The church program (which was printed in color, something I'm not sure Protestants would allow) didn't say what was happening when in the service, so I just tried to stand, kneel, and sit when I was supposed to. There was a great deal of ceremony involved. Continuing to survey the attendees, I began getting a distinct sense that this particular church was more the Santorum variety of Catholic than the Kennedy variety--an impression reinforced by the advertisement of a Planned Parenthood vigil later in the week.
When it came time to take Communion, I was pretty sure that lots of people wouldn't go, given the rules about 30 days and being baptized Catholic. But as it turned out, my DGF and I were the only people who did not take Communion. As the people in our row quietly filed to the front of the church, we quietly did not follow them. This was met with disapproving glances from the other parishioners--glances which lingered for an awkwardly long time, shifting from me to my DGF and back again, and I suspect that around this time, it began occurring to said parishioners that we might be not be the nice young men we had originally appeared to be, but rather homosexual women. (My DGF, who tends not to notice these things, insists that "no one really looked at us." I assure you she is wrong.)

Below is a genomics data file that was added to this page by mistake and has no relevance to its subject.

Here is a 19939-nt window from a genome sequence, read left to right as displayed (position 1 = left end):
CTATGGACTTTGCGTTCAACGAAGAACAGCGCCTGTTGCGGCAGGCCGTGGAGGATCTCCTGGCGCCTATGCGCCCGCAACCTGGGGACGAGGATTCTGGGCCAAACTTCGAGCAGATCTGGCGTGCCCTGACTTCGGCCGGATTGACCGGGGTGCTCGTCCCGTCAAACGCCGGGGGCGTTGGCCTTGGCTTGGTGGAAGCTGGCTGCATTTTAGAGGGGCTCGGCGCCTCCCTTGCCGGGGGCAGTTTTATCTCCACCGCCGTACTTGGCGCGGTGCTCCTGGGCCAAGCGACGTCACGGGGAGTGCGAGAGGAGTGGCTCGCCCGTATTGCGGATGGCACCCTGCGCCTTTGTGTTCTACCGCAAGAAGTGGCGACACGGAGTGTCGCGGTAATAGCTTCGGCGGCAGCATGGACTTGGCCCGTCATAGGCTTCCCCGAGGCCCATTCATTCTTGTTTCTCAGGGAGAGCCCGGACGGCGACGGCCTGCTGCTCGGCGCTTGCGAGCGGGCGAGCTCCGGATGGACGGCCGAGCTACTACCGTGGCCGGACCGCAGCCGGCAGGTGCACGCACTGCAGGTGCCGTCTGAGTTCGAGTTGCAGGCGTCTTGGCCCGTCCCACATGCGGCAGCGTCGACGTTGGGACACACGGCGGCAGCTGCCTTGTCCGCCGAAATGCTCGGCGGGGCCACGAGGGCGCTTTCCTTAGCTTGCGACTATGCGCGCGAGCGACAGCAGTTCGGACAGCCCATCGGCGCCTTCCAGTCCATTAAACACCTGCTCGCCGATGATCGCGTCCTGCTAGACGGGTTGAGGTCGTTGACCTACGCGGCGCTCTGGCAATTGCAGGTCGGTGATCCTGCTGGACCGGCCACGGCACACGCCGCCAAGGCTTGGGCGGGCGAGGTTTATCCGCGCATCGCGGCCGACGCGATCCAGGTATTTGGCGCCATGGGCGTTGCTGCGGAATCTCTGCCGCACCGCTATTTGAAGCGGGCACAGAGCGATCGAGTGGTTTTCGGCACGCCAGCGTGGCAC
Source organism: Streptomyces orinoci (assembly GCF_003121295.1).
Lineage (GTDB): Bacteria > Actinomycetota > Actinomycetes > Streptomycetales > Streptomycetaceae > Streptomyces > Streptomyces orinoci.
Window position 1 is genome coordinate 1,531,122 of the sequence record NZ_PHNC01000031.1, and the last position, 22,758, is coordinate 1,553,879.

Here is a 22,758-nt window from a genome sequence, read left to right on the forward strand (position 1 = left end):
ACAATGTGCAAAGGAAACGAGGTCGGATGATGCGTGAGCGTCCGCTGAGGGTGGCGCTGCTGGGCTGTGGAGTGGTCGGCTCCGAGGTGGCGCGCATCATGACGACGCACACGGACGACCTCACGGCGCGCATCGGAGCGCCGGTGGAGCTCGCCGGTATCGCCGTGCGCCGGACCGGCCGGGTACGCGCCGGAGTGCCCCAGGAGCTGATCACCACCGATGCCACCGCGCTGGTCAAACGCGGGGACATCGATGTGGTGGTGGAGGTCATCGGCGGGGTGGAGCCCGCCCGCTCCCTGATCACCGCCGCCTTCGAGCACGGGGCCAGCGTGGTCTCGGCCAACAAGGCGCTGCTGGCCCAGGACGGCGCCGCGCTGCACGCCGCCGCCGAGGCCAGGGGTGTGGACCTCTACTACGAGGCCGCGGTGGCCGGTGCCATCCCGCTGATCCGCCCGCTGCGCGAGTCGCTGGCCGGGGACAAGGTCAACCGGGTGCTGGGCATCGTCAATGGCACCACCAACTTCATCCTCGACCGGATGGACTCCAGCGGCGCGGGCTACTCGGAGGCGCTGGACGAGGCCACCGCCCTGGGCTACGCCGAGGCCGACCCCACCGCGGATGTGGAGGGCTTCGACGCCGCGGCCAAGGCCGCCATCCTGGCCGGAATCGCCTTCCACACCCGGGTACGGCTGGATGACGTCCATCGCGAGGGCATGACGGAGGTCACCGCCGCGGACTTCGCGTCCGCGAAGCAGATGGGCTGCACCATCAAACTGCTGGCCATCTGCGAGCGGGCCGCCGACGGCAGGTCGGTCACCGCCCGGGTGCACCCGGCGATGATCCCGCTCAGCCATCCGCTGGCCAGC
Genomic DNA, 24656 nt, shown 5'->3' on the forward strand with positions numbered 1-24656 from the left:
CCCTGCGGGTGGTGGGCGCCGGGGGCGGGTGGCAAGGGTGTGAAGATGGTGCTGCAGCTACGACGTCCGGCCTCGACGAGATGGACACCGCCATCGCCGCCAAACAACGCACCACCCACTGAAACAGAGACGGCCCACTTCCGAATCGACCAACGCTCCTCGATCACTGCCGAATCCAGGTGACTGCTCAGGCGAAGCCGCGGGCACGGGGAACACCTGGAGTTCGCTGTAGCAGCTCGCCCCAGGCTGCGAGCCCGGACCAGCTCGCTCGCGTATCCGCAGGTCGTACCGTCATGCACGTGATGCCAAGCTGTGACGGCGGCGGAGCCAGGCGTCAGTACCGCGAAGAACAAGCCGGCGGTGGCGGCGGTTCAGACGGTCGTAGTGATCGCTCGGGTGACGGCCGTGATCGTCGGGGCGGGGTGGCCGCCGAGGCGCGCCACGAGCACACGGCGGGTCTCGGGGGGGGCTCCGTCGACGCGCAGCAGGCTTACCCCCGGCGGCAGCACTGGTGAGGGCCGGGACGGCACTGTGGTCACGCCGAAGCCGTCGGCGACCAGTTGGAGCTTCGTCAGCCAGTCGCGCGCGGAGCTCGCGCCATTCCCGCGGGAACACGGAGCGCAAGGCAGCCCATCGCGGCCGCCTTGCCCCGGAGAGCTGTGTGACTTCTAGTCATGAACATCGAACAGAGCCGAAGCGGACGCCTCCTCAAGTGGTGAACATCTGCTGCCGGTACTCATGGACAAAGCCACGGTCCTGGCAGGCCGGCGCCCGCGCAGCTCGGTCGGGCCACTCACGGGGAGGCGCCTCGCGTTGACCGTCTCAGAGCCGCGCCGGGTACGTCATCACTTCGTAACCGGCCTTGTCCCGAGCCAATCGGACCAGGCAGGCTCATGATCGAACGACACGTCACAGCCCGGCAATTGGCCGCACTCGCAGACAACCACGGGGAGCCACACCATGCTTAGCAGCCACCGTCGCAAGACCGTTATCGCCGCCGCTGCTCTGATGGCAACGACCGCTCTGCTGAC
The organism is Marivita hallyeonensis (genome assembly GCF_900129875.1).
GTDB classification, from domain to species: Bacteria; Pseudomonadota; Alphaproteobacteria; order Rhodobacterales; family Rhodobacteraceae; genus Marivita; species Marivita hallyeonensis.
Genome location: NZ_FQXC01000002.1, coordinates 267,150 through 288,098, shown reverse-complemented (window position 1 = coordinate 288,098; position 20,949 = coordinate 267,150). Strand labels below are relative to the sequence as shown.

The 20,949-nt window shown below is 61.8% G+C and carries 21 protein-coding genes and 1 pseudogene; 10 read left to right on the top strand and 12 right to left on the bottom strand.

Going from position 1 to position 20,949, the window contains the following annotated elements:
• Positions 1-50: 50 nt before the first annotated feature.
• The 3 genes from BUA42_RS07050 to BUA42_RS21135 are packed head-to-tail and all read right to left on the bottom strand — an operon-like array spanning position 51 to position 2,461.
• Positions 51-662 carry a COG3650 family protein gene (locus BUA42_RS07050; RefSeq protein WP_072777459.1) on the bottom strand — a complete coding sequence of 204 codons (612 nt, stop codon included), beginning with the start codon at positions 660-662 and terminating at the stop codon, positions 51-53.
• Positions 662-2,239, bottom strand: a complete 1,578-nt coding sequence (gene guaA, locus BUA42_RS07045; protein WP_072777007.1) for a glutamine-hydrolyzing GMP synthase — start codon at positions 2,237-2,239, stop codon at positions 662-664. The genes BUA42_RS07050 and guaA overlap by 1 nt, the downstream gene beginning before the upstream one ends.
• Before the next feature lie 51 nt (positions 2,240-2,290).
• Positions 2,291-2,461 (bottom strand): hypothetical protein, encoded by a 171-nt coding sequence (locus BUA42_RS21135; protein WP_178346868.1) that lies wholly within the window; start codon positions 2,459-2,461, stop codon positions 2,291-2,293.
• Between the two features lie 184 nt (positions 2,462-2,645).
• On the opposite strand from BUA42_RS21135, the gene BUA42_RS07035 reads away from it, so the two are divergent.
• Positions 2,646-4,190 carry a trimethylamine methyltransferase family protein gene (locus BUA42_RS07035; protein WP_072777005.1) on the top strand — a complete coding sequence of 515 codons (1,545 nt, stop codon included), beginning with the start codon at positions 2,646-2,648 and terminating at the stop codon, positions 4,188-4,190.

Since Lent is approaching, the sermon was largely about giving things up. I guess one rationale for Lent is that giving something up for 40 days kind of purifies you. I was not raised Catholic (decades ago, my grandmother was excommunicated for getting divorced, which soured our family on Catholicism long before I was born). Nonetheless, I emerged from childhood with a near-preternatural susceptibility to guilt, and the whole idea of Lent appeals greatly to this susceptibility. I mentally counted how many days I'd already gone without ice cream (three) and wondered if I could get retroactive credit.
At our post-Mass brunch, I asked my DGF's father about my retroactive credit idea, but he said it didn't count. He also squelched my idea to give something up that I don't feel a need to have anyway, such as cilantro or penises. I asked my DGF's dad what he was giving up, and it turns out that people over 59 don't have to give anything up at all. Immediately it became clear why the church had been packed with senior citizens--they were clamoring to take advantage of the loophole.